Life is good.
Life is still good, but less good...had you not known this could happen with your property.
Water level changes can have a huge impact on your waterfront home and the lifestyle you plan on living here. Let's break down some basic information about the water level on Lake Norman.
When Lake Norman is full to the MAX, it's at 100-ft deep or "Full Pond". Anything more is considered flooding.
When Lake Norman is "Full Pond", then the water hitting your toes at the shoreline is "760" feet above sea level. This line is important for waterfront Lake Norman homes because it is the boundary where Duke Energy has control of your property vs local and state regulators.
This is the TARGET height of the water during the busy summer season (yay!). Duke wants to leave some wiggle room or major storms and increased waves from you doing cannonballs off your dock.
This is the TARGET height of the water during the slow winter season. Duke needs to room in the lake to gather winter melting snow from the mountains and spring storms.
When Lake Norman is getting very low the MIN is at 91-ft deep. Anything less is considered drought.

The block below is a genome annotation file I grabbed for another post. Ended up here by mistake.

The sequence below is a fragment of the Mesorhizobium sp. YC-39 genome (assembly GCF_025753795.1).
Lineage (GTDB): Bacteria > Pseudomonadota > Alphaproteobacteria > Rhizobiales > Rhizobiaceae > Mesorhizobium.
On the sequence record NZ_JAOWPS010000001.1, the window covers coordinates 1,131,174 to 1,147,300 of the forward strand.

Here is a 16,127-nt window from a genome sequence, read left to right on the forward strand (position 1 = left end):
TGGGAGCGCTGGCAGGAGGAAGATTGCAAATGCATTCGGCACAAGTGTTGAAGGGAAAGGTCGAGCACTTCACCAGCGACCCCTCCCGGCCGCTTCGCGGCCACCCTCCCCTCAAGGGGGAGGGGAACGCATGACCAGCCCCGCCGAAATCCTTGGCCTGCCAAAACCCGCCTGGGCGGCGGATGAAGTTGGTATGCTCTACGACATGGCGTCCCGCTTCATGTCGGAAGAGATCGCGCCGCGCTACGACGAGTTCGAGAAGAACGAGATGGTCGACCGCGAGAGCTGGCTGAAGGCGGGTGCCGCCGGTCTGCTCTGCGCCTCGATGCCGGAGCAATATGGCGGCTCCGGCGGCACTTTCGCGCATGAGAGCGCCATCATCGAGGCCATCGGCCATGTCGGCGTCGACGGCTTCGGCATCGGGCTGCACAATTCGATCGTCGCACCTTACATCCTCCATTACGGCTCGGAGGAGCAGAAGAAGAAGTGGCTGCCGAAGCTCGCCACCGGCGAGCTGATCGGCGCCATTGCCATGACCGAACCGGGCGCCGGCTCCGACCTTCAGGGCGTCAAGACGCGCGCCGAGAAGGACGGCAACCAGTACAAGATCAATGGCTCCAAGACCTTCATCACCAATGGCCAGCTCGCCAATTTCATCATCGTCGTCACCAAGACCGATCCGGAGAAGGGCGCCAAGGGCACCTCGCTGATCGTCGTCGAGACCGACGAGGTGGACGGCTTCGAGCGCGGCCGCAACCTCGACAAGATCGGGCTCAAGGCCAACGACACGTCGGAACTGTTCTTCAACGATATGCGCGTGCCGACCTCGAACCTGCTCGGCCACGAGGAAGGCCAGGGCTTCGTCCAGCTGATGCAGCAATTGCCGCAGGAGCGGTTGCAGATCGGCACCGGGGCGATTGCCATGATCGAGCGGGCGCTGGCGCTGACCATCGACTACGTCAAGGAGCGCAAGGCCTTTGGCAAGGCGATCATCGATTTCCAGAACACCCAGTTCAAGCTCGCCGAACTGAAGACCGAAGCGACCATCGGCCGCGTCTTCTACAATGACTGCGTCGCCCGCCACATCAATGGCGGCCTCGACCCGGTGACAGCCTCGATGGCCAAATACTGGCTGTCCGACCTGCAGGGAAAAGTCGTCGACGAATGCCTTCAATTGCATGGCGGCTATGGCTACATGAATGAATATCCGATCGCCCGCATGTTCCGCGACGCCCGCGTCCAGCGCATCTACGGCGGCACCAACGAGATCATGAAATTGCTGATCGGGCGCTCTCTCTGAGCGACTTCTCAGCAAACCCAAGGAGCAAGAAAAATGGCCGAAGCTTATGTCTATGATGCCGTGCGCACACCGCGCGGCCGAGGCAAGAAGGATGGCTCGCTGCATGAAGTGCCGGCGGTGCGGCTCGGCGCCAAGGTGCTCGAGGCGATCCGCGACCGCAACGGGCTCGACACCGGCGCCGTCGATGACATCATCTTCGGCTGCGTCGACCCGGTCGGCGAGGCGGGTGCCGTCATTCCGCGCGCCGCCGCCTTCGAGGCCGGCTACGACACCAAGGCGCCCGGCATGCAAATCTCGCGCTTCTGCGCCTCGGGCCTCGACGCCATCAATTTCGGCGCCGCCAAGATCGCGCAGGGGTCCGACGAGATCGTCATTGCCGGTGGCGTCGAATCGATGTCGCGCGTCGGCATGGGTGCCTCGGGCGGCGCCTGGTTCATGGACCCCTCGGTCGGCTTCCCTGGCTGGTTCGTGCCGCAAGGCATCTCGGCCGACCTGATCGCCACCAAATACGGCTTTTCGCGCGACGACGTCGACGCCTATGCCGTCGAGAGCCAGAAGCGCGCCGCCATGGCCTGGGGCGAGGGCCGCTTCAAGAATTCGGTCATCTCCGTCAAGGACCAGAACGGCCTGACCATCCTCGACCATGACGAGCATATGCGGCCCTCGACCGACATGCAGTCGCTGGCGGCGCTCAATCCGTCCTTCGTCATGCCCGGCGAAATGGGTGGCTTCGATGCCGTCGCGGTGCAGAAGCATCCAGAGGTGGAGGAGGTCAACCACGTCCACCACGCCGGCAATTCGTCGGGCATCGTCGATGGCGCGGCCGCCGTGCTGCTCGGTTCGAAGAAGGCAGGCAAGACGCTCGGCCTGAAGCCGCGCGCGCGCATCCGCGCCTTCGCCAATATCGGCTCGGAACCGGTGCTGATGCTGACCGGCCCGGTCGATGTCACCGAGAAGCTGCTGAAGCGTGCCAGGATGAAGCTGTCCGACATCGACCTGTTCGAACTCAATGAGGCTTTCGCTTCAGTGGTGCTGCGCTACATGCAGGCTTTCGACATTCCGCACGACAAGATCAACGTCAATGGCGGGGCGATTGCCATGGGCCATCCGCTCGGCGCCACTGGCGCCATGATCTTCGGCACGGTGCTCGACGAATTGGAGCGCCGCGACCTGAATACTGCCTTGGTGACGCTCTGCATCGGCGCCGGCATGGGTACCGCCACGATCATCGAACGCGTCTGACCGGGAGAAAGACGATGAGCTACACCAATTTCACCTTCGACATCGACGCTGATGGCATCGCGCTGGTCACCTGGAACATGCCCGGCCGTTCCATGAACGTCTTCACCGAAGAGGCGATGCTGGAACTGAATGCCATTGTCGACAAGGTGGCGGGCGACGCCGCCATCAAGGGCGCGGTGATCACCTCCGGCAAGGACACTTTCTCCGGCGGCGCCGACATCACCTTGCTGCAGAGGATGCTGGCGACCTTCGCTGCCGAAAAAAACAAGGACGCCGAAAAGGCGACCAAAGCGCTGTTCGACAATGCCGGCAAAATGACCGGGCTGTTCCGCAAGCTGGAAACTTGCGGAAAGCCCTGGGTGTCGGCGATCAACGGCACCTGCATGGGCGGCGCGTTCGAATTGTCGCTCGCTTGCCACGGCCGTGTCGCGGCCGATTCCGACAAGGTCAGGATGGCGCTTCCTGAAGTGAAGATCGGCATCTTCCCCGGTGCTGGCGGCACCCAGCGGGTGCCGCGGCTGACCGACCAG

The length of the dock can dictate the different levels of water you’ll have for water activities. Most likely the far end of the dock will be deep(er) water (enough for a boat to operate in).
You can use a topography map, or at minimum, any aerial photography to see the water shading. Notice the drastic difference from the previous waterfront Lake Norman homes.
Any waterfront Lake Norman home for sale is likely classified in a floodplain by FEMA or the local county.
Don’t worry, typically it will be for parts of the yard and not the home itself, but it’s good to verify with FEMA and local flood plain maps.
It's the same as everything you just read above, but in reverse looking at lower elevations.